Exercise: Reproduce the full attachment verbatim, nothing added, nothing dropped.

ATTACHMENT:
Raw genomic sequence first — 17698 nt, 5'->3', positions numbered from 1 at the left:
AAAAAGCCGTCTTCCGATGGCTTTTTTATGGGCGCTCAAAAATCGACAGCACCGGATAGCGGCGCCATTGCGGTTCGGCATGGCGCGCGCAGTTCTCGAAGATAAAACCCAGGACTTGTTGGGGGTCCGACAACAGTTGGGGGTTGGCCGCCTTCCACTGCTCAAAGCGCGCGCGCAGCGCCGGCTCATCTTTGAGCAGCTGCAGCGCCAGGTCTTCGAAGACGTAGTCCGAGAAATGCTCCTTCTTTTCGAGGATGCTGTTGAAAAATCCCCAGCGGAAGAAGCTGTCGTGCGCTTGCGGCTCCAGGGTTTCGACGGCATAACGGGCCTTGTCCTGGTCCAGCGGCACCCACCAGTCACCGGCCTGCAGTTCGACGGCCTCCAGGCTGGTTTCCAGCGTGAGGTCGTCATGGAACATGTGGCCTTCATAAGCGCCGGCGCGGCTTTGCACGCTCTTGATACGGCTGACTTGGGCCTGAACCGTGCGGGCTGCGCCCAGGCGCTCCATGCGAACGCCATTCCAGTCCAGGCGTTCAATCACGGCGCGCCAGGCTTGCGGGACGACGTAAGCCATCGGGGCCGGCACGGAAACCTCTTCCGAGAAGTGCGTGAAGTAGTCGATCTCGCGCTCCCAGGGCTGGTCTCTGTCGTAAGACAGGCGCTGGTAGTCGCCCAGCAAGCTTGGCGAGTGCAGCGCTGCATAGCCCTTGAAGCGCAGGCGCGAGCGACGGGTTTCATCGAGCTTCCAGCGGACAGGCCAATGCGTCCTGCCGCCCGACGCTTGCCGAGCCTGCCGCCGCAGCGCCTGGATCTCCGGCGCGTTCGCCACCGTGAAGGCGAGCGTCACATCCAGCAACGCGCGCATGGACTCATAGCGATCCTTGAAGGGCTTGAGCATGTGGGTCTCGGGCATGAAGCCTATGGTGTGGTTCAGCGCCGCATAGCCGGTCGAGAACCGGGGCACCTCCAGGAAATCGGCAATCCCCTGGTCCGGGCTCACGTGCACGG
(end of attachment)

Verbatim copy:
Raw genomic sequence first — 17698 nt, 5'->3', positions numbered from 1 at the left:
AAAAAGCCGTCTTCCGATGGCTTTTTTATGGGCGCTCAAAAATCGACAGCACCGGATAGCGGCGCCATTGCGGTTCGGCATGGCGCGCGCAGTTCTCGAAGATAAAACCCAGGACTTGTTGGGGGTCCGACAACAGTTGGGGGTTGGCCGCCTTCCACTGCTCAAAGCGCGCGCGCAGCGCCGGCTCATCTTTGAGCAGCTGCAGCGCCAGGTCTTCGAAGACGTAGTCCGAGAAATGCTCCTTCTTTTCGAGGATGCTGTTGAAAAATCCCCAGCGGAAGAAGCTGTCGTGCGCTTGCGGCTCCAGGGTTTCGACGGCATAACGGGCCTTGTCCTGGTCCAGCGGCACCCACCAGTCACCGGCCTGCAGTTCGACGGCCTCCAGGCTGGTTTCCAGCGTGAGGTCGTCATGGAACATGTGGCCTTCATAAGCGCCGGCGCGGCTTTGCACGCTCTTGATACGGCTGACTTGGGCCTGAACCGTGCGGGCTGCGCCCAGGCGCTCCATGCGAACGCCATTCCAGTCCAGGCGTTCAATCACGGCGCGCCAGGCTTGCGGGACGACGTAAGCCATCGGGGCCGGCACGGAAACCTCTTCCGAGAAGTGCGTGAAGTAGTCGATCTCGCGCTCCCAGGGCTGGTCTCTGTCGTAAGACAGGCGCTGGTAGTCGCCCAGCAAGCTTGGCGAGTGCAGCGCTGCATAGCCCTTGAAGCGCAGGCGCGAGCGACGGGTTTCATCGAGCTTCCAGCGGACAGGCCAATGCGTCCTGCCGCCCGACGCTTGCCGAGCCTGCCGCCGCAGCGCCTGGATCTCCGGCGCGTTCGCCACCGTGAAGGCGAGCGTCACATCCAGCAACGCGCGCATGGACTCATAGCGATCCTTGAAGGGCTTGAGCATGTGGGTCTCGGGCATGAAGCCTATGGTGTGGTTCAGCGCCGCATAGCCGGTCGAGAACCGGGGCACCTCCAGGAAATCGGCAATCCCCTGGTCCGGGCTCACGTGCACGG